Toolboxes

Follow the instructions to build this woodworking project for a small and large size toolbox. The free plan has step-by-step directions and only a few tools are required.

Portrait

Toolboxes

Follow the instructions to build this woodworking project for a small and large size toolbox. The free plan has step-by-step directions and only a few tools are required.

Landscape

Toolboxes

Follow the instructions to build this woodworking project for a small and large size toolbox. The free plan has step-by-step directions and only a few tools are required.

By Gene And Katie Hamilton

Toolbox

Not too long ago, the first project most apprentices completed was a box to hold their tools. Here are two easy-to-construct traditional toolboxes, one scaled for a master craftsman, the other just right for his apprentice. These matching toolboxes are constructed from inexpensive but hard-working pine with hardboard bottoms. There is room for long-handled tools such as hammers and saws, plus small items like nails and measuring tape. Your screwdrivers and chisels are stored in custom-made compartments that hold them all in a handy upright position.

Our boxes are sized to be built with standard dimensional lumber with no long ripsaw cuts required. Construction of both toolboxes is identical except for the dimensions. The directions here are for the apprentice box, but you can use them to build the large toolbox by adjusting the measurements given, using the Cutting List as a guide.

Shopping List

Begin by laying out the dimensions of the ends (A), sides (B), nail compartment partitions (D), and divider (E) on the wood (see Cutting List). Use a combination square to draw straight layout lines. Then cut the pieces, securely clamping the wood to a table or placing it in a vise for safe and accurate cutting. When cutting, keep your saw to the waste side of the layout lines. Don't forget to wear safety glasses or goggles whenever you use cutting or striking tools.

The sloping end shoulders of part A are laid out by making a full-size cardboard pattern (see Building Plan) and then tracing it on the face of the end. When you clamp part A for cutting, place a piece of scrap wood along the layout line to guide the saw.

Cutting List

The handle slot in the divider (E) is next on the list. Make marks 6 1/2 inches from each end and 1 1/4 inches from the top edge. Through these two spots, drill 1-inch holes; these will form the outside corners of the handle. Then use a keyhole or coping saw to make straight cuts from the edge of one hole to the other, parallel to the top edge. Sand the handle cutout smooth with a piece of 120-grit sandpaper wrapped around a short piece of dowel.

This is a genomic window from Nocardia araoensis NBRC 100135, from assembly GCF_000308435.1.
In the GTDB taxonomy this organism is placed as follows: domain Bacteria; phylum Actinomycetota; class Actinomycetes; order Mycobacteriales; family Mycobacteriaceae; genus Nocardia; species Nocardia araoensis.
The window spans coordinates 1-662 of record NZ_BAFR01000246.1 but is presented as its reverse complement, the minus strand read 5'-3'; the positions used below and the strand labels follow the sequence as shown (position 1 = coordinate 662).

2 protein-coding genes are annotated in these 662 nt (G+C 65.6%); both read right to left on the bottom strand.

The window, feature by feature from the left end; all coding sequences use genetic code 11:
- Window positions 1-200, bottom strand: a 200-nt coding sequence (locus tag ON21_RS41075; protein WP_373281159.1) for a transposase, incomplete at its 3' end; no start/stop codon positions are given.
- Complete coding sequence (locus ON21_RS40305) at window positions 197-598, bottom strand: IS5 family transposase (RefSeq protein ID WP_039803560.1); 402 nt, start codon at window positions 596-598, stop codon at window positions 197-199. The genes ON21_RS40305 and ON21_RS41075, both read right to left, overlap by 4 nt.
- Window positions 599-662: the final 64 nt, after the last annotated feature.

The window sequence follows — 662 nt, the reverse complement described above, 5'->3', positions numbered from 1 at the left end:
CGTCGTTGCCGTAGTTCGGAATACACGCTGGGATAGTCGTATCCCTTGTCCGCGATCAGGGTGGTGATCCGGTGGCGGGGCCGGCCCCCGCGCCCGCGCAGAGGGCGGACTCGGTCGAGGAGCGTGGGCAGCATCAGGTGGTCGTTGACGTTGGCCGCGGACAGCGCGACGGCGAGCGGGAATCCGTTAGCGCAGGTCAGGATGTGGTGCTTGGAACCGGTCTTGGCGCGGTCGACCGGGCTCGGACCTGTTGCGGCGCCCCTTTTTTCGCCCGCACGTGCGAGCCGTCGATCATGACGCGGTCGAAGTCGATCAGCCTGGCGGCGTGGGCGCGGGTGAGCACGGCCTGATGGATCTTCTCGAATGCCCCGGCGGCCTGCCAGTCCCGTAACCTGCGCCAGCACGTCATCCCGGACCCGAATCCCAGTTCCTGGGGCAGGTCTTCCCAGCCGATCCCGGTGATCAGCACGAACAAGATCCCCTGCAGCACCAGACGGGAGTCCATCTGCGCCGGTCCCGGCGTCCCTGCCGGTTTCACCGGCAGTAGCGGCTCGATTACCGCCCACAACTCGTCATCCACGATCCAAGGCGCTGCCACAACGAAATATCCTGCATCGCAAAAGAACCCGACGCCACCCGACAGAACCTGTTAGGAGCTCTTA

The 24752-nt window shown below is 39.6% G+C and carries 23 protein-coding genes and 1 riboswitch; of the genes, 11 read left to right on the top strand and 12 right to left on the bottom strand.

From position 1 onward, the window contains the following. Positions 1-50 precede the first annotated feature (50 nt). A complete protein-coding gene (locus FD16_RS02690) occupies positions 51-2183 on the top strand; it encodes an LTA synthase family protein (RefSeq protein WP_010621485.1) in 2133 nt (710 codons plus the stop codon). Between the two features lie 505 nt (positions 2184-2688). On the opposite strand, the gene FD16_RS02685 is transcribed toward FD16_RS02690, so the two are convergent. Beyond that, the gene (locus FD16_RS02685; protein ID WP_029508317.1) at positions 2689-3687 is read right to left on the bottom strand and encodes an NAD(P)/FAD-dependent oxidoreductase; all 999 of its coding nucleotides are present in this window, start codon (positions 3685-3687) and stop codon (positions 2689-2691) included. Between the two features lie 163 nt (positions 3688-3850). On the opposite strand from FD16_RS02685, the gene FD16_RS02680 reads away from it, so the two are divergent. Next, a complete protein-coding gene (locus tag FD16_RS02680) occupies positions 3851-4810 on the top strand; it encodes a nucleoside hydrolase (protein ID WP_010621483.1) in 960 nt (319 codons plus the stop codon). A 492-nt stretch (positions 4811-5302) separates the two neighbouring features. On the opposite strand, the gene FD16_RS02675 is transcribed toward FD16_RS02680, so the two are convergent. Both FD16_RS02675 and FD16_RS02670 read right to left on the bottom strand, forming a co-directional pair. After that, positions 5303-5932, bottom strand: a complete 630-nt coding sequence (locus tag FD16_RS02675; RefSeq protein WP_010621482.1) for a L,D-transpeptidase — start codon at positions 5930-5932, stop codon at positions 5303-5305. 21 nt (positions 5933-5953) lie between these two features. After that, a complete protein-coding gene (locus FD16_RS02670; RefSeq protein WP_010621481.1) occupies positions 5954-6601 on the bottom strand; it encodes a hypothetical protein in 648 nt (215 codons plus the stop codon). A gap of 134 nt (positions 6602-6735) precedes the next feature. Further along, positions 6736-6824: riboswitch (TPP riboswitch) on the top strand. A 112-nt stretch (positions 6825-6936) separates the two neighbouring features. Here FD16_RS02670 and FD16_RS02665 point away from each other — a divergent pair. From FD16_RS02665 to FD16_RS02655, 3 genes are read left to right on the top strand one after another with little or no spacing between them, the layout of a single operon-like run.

Sand all the cutout parts with 120-grit sandpaper. Then test fit the parts, and make any corrections that are needed before assembly. When everything fits, your tool- box is ready to glue up. Make a light pencil mark down the cen- ter of each end piece (A) to help you keep nails aligned. Drive four number 4 finishing nails placed about 1 1/2 inches apart along this line. Pound them in just deep enough so their points emerge from the other side. Then run a bead of carpenter's glue down one end of the divider (E) and align it down the center of one end piece (A). Check that the divider is flush with the bottom of the end piece and then nail it in place. Follow the same procedure for the other end.

Plan

Before you glue on the sides, attach the nail compartment partitions (D) to the divider (E). Use number 4 finishing nails and glue in the same manner as above. Then nail and glue on the sides.

The bottom © is held in place with 1- inch roofing nails placed about 1 1/2 inches apart. Drill 1/8-inch pilot holes for these nails, then apply glue and nail the bottom in place. Your new toolbox is now ready for finishing, if desired. We like the natural pine look, but you can finish your box with paint or stain. After the finish has dried, you can customize your toolbox to meet your exact needs by making tool holders out of heavy shoelaces held in place with tacks or staples. Set a tool in place, put the shoelace in position over the tool blade, and tack it down. Keep the shoelace snug but not too tight, so that the tool will be easy to insert. Repeat for each tool.

Now that your apprentice has completed his own toolbox, he'll be ready to tackle the larger box; he might not even need the master to help on this one.

TIME REQUIRED Four hours for cutting, building, and assembling, plus drying time for glue and finish.

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Find helpful advice and tips about tools, finishing, safety practices and a glossary of woodworking terms at Before You Begin